There are few more glamorous 18th-century figures than Elizabeth Chudleigh. ‘Duchess, countess, courtier, socialite, hostess, mariner, property developer, celebrity, vodka distiller, press manipulator, arts patron, bigamist . . . brave, reckless, insecure, loving, greedy, resilient, depressive’ is how her biographer, the former Tatler editor Catherine Ostler, describes her. And in June 2021 Ostler came to Intelligence Squared to relate the story of how this army officer’s daughter took on the courts of law and a good chunk of the British aristocracy in order to become her own woman.
When Elizabeth went on trial at Westminster Hall for bigamy in April 1776, the story drew more attention in society than the American War of Independence. And no wonder: already a famous beauty and notorious for making an almost naked appearance at a masquerade ball, she had secretly married the heir to an earldom, and then enjoyed a second marriage to a Duke. Although found guilty, Elizabeth refused to submit to public humiliation and back out of the limelight. Instead, she embarked on a Grand Tour of Europe and was welcomed by the Pope and Catherine the Great among others.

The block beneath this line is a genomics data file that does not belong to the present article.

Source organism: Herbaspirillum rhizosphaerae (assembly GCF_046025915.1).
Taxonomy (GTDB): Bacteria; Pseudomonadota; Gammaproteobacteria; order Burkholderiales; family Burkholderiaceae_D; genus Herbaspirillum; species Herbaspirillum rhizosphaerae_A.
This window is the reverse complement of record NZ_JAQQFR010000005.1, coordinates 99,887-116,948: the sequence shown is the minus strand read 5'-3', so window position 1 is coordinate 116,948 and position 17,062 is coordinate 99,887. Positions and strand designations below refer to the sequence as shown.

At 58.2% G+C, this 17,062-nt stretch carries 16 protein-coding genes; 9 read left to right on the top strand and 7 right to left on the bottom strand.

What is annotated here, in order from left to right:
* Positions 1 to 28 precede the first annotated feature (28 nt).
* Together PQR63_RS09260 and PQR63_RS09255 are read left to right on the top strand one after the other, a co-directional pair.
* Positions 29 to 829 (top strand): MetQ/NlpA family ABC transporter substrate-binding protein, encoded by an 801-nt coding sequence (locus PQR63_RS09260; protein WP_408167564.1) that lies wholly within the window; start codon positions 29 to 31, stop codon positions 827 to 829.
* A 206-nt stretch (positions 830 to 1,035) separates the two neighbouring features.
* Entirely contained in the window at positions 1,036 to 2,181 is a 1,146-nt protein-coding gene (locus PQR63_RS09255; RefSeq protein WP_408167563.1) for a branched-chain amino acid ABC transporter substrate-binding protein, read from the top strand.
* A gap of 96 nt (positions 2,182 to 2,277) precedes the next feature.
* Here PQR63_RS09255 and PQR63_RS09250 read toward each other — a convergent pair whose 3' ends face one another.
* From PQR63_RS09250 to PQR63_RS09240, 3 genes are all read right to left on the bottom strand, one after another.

For his 1847-48 novel Vanity Fair William Thackeray drew on Elizabeth as inspiration for his calculating, alluring Becky Sharp. But Ostler will show that Elizabeth’s behaviour, often depicted as attention-seeking and manipulative – like Becky’s – hid the more complex tale of a woman’s fight to overcome personal tragedy and loss.
Ostler was in conversation with historian Andrew Roberts, author of the forthcoming George III: The Life and Reign of Britain’s Most Misunderstood Monarch, to discuss the story of one of history’s most intriguing, but least understood heroines.
‘A scintillating story superbly told… [Ostler] packs every paragraph with eye-opening detail’ – The Times
‘A rollicking read… [Ostler] tells Elizabeth’s story with admirable style and gusto’ – The Sunday Times
Speakers subject to change.